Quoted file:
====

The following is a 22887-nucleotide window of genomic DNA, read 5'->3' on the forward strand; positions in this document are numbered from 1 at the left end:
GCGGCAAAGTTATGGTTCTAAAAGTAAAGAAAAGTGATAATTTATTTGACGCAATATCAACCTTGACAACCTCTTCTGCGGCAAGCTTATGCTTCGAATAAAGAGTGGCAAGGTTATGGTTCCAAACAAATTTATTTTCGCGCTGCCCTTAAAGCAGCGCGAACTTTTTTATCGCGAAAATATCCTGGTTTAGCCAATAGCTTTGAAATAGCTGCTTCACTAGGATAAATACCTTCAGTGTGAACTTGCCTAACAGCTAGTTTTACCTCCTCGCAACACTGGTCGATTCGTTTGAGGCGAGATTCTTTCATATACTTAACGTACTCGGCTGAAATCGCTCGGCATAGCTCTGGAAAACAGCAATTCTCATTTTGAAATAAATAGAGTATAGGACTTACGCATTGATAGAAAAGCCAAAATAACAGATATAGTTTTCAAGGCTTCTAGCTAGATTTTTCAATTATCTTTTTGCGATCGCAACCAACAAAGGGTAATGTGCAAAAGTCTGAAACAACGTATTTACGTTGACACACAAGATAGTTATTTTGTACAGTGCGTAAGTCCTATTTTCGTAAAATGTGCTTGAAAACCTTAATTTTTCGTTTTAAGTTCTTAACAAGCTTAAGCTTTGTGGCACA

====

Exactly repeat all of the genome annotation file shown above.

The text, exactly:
The following is a 22887-nucleotide window of genomic DNA, read 5'->3' on the forward strand; positions in this document are numbered from 1 at the left end:
GCGGCAAAGTTATGGTTCTAAAAGTAAAGAAAAGTGATAATTTATTTGACGCAATATCAACCTTGACAACCTCTTCTGCGGCAAGCTTATGCTTCGAATAAAGAGTGGCAAGGTTATGGTTCCAAACAAATTTATTTTCGCGCTGCCCTTAAAGCAGCGCGAACTTTTTTATCGCGAAAATATCCTGGTTTAGCCAATAGCTTTGAAATAGCTGCTTCACTAGGATAAATACCTTCAGTGTGAACTTGCCTAACAGCTAGTTTTACCTCCTCGCAACACTGGTCGATTCGTTTGAGGCGAGATTCTTTCATATACTTAACGTACTCGGCTGAAATCGCTCGGCATAGCTCTGGAAAACAGCAATTCTCATTTTGAAATAAATAGAGTATAGGACTTACGCATTGATAGAAAAGCCAAAATAACAGATATAGTTTTCAAGGCTTCTAGCTAGATTTTTCAATTATCTTTTTGCGATCGCAACCAACAAAGGGTAATGTGCAAAAGTCTGAAACAACGTATTTACGTTGACACACAAGATAGTTATTTTGTACAGTGCGTAAGTCCTATTTTCGTAAAATGTGCTTGAAAACCTTAATTTTTCGTTTTAAGTTCTTAACAAGCTTAAGCTTTGTGGCACA